Facebook and WhatsApp were ranked the most secure chat apps by Amnesty, but there are big problems with both of the apps, say security experts
WhatsApp and Facebook Messenger are the most secure chat platforms, according to Amnesty International. But that decision has already met with scepticism from people in the technology community, some of whom have warned that it might not be safe to use the apps at all.
Amnesty gave Facebook and WhatsApp a score of 73 out of 100 – its highest – to the two apps, which it didn’t distinguish between. But it particularly picked out WhatsApp, which it said was “the only app where users are explicitly warned when end-to-end encryption is not applied to a particular chat”.
It did have some criticism for Facebook, which doesn’t apply strong encryption by default and doesn’t warn users that they’re not using the most secure technology. Facebook does that in part because Messenger conversations are valuable information for the company to read and use for advertising.
WhatsApp has been repeatedly praised for its decision to integrate end-to-end encryption into its apps. That technology makes sure that messages can only be read by the person sending and receiving it, and has got WhatsApp into problems in the past – the app was shut down in Brazil because authorities wanted to be able to read the conversations being had on it.
But it has come into criticism from other technology groups, including the Electronic Frontier Foundation. That organisation has even warned people that they should be careful before using WhatsApp for sensitive conversations,for fear that they might be read.
Most recently, WhatsApp’s privacy policies were criticised when it announced that it would start sharing user data with Facebook. That would see it give up information – though not the contents of chats – to its parent company, which would then use those to better target ads.
And the EFF also pointed to a range of other problems with the privacy tools on WhatsApp, despite Amnesty’s encouragement.
It pointed out, for instance, that the app uses unencrypted backups. Those are useful for restoring a phone if it is lost, stolen or a user buys a new one – but it also means that messages are sent to the cloud without any protection, meaning that it would be possible for someone to break into that backup and read whichever messages they like.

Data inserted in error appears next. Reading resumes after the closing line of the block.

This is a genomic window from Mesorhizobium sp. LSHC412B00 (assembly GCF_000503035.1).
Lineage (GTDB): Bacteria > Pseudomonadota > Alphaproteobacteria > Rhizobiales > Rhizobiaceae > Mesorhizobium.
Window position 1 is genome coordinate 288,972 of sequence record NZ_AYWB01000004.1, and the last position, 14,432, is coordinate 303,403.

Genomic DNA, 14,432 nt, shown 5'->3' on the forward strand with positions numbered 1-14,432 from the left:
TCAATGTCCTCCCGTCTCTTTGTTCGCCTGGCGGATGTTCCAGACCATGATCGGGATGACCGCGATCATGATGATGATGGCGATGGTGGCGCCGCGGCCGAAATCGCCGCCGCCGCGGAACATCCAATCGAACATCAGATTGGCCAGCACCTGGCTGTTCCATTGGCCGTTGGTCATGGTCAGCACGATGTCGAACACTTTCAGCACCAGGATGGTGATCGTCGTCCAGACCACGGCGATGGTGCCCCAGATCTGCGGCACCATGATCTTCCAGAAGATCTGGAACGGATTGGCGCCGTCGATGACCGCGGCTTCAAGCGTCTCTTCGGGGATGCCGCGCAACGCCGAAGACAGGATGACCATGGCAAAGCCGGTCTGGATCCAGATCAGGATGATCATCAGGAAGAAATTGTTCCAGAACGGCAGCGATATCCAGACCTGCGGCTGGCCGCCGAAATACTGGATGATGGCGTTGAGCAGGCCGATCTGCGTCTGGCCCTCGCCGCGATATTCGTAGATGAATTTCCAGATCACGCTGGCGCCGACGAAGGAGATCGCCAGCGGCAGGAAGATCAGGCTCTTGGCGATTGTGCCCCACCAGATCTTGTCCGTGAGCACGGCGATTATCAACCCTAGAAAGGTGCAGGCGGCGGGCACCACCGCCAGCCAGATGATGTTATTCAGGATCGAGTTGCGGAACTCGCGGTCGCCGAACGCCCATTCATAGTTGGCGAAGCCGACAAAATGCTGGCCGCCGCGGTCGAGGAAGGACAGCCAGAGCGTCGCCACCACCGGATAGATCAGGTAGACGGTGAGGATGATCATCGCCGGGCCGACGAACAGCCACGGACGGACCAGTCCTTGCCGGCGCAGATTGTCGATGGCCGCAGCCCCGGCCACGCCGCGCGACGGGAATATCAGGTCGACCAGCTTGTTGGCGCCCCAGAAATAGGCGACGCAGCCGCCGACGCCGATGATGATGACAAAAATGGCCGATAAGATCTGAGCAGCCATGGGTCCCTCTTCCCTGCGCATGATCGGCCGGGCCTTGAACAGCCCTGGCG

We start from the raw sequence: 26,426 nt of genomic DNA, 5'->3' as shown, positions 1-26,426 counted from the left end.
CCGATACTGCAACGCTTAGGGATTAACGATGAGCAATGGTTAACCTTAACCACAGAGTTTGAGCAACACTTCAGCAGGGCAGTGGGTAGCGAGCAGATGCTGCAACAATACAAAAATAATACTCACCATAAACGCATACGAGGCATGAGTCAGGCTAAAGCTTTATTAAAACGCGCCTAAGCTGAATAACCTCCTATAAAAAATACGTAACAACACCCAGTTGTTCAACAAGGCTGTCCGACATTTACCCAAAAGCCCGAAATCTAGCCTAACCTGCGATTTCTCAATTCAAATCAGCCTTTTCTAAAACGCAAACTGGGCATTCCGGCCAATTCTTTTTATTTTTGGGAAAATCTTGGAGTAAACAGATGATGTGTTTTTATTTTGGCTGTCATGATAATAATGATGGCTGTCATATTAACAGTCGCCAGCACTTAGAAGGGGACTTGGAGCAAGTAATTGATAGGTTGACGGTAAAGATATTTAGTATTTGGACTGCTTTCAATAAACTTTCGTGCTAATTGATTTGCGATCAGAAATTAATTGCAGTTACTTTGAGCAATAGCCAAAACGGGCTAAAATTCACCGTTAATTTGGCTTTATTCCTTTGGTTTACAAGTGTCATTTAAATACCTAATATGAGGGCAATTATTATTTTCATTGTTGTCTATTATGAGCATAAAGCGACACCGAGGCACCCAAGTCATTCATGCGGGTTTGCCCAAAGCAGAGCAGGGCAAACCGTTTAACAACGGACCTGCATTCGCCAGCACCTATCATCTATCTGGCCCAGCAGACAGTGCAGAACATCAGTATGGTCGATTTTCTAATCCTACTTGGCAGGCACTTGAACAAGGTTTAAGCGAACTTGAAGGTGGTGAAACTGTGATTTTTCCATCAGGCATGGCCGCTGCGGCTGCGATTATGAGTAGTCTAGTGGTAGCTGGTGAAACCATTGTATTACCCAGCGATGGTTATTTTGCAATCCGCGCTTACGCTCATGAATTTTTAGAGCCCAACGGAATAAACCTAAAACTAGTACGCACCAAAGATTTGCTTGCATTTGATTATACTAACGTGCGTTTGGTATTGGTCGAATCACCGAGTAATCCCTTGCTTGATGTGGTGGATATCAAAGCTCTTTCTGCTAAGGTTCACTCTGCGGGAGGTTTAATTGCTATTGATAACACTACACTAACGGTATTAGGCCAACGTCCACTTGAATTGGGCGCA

Even if a user tells the app that they don’t want conversations backing up, that might not keep them from being stored in the cloud. If the person a user is talking to is using the backup feature, then the messages will be stored without encryption anyway.
The EFF also took issue with the way that WhatsApp integrates encryption into its user experience, and the fact that the web app that can be used to send messages from a computer could also be vulnerable to attack.
The group did praise the fact that WhatsApp makes use of the Signal protocol – a very well-regarded encryption standard that keeps messages secure. But it said the various other problems with it made security and privacy a concern when using WhatsApp.
The Electronic Frontier Foundation makes two main recommendations to Facebook and WhatsApp to make themselves more secure.
The first is that the app makes it far easier to enable strong privacy while using it. “A slider that would switch on all of the protective options—such as disabling backups, enabling key change notifications, and opting out of aspects of data sharing—would make it far easier for users to take control of their security,” the group wrote.
The other is that WhatsApp make it far more clear what is being shared with Facebook. It should lay out specifically which bits of information it will be sharing with the site, it wrote, and so show that some information won’t be shared with its parent company.
The group urges that people “take extra caution when deciding whether and when to communicate using WhatsApp”, until such changes are made.
The group also recommends that people use Signal if they want to keep messages more secure. It is expected to publish its own version of Amnesty’s scorecard in the near future.